A governor of an Indian state, by definition is the head of the government and as such is the highest authority and representative of the central government as he/she is not only the final authority on passing of bills and laws by giving his/her seal and signature of approval, but is also reposed with the duty of appointing the chief minister and the rest of the ministry. The governor of any state does so, on the authority and power that is vested upon them by the president of India.
Although on paper it may seem as though a governor is an exceptionally powerful entity, in reality his role is merely that of a titular head of the state and is as such incapable and unable to exercise any real power.
There are however, many perks that a governor receives for his/her role as the stamp head of the state. Besides being accommodated in the best residential complex in any state capital, the governor is accorded the highest security and is assured of every luxury as befitting a head of state. While it is absolutely essential and necessary that a governor meets with dignitaries to build better relations for the state, the trips that are funded by the State Exchequer do not necessarily need to be over-the-top lavish affairs as has been the trend lately. It is also not prudent that the governor’s residence, the Raj Bhavan, be a palatial building housed in a compound large enough to accommodate a golf course.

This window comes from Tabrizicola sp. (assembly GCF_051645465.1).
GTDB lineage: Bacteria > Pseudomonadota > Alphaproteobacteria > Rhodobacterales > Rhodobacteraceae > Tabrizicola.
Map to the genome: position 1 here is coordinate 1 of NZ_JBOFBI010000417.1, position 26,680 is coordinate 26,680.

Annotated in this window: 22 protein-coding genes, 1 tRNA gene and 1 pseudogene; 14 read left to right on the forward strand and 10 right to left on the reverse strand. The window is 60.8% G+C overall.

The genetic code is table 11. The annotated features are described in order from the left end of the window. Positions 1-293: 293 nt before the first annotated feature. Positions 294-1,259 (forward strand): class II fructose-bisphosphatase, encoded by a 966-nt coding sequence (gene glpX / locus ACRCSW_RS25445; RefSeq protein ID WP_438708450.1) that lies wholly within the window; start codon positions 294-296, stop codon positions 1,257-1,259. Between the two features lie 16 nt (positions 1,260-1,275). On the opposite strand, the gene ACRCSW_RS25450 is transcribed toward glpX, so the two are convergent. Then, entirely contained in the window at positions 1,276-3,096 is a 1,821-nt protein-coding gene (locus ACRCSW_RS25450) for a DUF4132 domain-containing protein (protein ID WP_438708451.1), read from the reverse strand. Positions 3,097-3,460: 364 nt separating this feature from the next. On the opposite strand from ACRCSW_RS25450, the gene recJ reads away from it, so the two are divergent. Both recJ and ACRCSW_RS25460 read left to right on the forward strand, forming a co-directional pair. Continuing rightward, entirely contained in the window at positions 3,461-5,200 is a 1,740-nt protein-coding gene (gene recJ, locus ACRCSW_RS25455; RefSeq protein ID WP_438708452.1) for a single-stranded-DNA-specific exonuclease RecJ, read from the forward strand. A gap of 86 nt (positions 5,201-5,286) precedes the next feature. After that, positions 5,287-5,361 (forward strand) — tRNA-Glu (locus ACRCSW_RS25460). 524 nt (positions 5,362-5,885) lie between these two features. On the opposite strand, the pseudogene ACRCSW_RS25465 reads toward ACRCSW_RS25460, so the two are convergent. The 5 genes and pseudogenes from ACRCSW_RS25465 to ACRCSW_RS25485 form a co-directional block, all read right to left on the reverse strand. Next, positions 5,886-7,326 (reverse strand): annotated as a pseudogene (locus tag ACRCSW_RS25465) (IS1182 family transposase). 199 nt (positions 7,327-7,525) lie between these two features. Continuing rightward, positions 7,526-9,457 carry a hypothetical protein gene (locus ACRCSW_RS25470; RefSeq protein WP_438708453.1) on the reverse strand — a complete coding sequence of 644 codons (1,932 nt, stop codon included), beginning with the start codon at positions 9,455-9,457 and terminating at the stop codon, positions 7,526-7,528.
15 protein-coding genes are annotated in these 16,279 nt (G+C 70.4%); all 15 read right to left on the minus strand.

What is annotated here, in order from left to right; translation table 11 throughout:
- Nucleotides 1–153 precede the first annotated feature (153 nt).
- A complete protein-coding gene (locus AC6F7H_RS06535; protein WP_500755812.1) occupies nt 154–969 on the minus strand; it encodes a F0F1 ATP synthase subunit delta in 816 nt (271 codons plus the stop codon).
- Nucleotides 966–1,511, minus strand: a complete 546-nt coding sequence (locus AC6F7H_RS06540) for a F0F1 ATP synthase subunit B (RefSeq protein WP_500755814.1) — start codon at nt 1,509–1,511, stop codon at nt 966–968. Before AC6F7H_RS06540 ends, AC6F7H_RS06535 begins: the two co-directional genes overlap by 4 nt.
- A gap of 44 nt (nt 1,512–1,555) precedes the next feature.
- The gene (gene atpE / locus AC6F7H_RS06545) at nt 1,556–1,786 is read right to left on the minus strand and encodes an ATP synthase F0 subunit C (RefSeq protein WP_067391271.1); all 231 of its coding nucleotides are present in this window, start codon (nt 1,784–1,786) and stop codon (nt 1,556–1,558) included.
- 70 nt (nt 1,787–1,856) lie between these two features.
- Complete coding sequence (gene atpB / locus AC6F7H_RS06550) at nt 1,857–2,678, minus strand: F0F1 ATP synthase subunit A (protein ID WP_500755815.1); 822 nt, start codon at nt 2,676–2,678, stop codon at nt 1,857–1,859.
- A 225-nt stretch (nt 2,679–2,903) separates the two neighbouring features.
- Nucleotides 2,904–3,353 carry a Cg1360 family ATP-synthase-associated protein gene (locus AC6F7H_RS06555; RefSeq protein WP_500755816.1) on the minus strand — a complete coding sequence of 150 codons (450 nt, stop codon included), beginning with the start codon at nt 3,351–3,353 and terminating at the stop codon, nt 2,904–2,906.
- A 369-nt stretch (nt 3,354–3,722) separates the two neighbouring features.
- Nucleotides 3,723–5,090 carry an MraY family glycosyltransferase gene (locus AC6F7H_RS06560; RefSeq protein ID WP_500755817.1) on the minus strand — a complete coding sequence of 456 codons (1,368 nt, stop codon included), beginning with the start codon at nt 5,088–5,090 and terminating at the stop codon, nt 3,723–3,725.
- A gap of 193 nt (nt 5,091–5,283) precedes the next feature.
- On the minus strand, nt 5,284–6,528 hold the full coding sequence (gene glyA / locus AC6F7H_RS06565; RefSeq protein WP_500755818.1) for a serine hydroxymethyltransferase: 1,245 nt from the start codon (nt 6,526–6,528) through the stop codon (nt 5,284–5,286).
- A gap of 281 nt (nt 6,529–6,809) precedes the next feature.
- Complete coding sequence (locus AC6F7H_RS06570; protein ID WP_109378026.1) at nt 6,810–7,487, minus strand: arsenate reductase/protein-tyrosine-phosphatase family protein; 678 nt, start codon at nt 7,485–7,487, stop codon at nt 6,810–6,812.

In the interest of the larger economic scenario that reflects our current world, is there really a need for a governor? While many countries in Europe are taking up the path of economic austerity (an idea that has been propagated even in India), is it not for the best if we too give up the practice of maintaining such an expensive seat as that of the governor? Can the lakhs of rupees spent on the post and all that are part of it be put to better use for the development of the states? The answer to that is as clear as day.